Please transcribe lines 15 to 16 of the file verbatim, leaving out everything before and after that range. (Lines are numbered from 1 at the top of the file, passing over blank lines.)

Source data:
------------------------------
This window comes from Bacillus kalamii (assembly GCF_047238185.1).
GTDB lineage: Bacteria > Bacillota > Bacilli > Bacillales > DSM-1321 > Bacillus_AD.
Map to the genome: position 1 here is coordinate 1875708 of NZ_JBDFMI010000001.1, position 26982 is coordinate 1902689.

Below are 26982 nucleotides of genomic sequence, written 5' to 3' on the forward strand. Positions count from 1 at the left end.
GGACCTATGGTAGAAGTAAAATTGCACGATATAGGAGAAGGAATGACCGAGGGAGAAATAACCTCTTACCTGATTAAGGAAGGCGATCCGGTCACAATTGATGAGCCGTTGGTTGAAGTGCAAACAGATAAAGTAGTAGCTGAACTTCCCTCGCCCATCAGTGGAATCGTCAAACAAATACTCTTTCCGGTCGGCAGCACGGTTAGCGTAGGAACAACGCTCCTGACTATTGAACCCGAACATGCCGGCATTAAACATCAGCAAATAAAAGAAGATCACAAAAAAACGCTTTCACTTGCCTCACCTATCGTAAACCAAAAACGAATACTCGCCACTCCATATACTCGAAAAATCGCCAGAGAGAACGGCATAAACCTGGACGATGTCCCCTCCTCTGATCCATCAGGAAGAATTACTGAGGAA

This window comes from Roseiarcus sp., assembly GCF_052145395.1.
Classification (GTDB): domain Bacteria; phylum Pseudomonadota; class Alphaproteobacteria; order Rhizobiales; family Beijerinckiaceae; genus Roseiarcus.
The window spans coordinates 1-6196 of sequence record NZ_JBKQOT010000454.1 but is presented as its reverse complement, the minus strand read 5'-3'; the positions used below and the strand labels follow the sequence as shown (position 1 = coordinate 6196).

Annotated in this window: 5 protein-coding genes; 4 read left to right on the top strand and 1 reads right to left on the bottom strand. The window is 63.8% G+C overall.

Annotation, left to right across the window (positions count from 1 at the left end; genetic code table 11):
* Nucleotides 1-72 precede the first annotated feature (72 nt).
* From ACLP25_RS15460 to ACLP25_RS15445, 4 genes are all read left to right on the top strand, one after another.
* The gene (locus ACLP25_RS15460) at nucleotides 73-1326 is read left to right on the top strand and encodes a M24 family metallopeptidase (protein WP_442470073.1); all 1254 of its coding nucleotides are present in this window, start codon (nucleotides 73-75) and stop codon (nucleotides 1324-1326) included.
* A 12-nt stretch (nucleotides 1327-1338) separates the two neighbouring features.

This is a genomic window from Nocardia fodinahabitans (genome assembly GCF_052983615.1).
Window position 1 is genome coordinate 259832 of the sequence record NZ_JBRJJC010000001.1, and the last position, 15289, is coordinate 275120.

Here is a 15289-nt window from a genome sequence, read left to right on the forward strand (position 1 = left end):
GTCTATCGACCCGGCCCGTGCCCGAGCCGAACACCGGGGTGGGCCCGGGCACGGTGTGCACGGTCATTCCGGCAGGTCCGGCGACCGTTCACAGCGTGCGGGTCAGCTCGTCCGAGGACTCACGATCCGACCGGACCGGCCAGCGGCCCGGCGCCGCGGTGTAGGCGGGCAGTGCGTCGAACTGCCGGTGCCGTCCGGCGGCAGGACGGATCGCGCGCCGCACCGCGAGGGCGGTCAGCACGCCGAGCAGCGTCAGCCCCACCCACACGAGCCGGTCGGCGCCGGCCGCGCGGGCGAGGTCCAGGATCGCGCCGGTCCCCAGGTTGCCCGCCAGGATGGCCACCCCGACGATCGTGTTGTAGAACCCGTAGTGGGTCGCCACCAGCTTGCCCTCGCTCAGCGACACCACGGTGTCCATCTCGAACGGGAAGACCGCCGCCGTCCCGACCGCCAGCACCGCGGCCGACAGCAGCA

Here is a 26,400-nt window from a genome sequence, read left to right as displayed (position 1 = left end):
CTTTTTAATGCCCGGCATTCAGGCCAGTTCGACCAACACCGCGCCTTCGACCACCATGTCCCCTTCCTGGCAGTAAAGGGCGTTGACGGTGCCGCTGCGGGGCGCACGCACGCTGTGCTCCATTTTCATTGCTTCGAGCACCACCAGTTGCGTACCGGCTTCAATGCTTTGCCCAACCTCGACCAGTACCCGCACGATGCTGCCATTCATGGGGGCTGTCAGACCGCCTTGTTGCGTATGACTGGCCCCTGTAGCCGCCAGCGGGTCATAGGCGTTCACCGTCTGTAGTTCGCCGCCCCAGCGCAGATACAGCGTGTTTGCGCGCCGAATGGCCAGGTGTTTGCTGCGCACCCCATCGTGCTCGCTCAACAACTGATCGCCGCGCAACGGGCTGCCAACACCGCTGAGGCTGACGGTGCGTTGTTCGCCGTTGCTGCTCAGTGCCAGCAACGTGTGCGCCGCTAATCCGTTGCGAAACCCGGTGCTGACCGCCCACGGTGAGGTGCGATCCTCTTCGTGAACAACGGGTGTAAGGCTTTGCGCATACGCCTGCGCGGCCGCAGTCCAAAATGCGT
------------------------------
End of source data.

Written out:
This is a genomic window from Nocardia fodinahabitans (genome assembly GCF_052983615.1).
Window position 1 is genome coordinate 259832 of the sequence record NZ_JBRJJC010000001.1, and the last position, 15289, is coordinate 275120.